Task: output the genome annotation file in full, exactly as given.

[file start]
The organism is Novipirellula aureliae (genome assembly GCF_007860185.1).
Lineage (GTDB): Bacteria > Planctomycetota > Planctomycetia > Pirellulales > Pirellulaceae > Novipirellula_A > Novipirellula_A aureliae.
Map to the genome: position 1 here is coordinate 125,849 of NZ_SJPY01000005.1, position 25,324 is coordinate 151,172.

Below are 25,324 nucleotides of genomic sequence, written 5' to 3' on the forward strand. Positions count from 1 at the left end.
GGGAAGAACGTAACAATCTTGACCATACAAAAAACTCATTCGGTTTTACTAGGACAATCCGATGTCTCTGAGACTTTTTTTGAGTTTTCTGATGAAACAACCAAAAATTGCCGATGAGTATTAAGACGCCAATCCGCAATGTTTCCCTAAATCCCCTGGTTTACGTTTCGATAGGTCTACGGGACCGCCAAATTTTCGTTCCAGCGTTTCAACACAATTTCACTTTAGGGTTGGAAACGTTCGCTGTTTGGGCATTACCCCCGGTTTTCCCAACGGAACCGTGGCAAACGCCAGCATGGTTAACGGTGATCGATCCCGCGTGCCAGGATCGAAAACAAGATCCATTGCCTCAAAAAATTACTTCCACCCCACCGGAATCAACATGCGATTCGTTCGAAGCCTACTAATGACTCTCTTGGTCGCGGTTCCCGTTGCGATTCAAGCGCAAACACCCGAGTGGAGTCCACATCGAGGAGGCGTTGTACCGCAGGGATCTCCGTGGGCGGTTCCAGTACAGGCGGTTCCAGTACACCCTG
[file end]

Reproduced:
The organism is Novipirellula aureliae (genome assembly GCF_007860185.1).
Lineage (GTDB): Bacteria > Planctomycetota > Planctomycetia > Pirellulales > Pirellulaceae > Novipirellula_A > Novipirellula_A aureliae.
Map to the genome: position 1 here is coordinate 125,849 of NZ_SJPY01000005.1, position 25,324 is coordinate 151,172.

Below are 25,324 nucleotides of genomic sequence, written 5' to 3' on the forward strand. Positions count from 1 at the left end.
GGGAAGAACGTAACAATCTTGACCATACAAAAAACTCATTCGGTTTTACTAGGACAATCCGATGTCTCTGAGACTTTTTTTGAGTTTTCTGATGAAACAACCAAAAATTGCCGATGAGTATTAAGACGCCAATCCGCAATGTTTCCCTAAATCCCCTGGTTTACGTTTCGATAGGTCTACGGGACCGCCAAATTTTCGTTCCAGCGTTTCAACACAATTTCACTTTAGGGTTGGAAACGTTCGCTGTTTGGGCATTACCCCCGGTTTTCCCAACGGAACCGTGGCAAACGCCAGCATGGTTAACGGTGATCGATCCCGCGTGCCAGGATCGAAAACAAGATCCATTGCCTCAAAAAATTACTTCCACCCCACCGGAATCAACATGCGATTCGTTCGAAGCCTACTAATGACTCTCTTGGTCGCGGTTCCCGTTGCGATTCAAGCGCAAACACCCGAGTGGAGTCCACATCGAGGAGGCGTTGTACCGCAGGGATCTCCGTGGGCGGTTCCAGTACAGGCGGTTCCAGTACACCCTG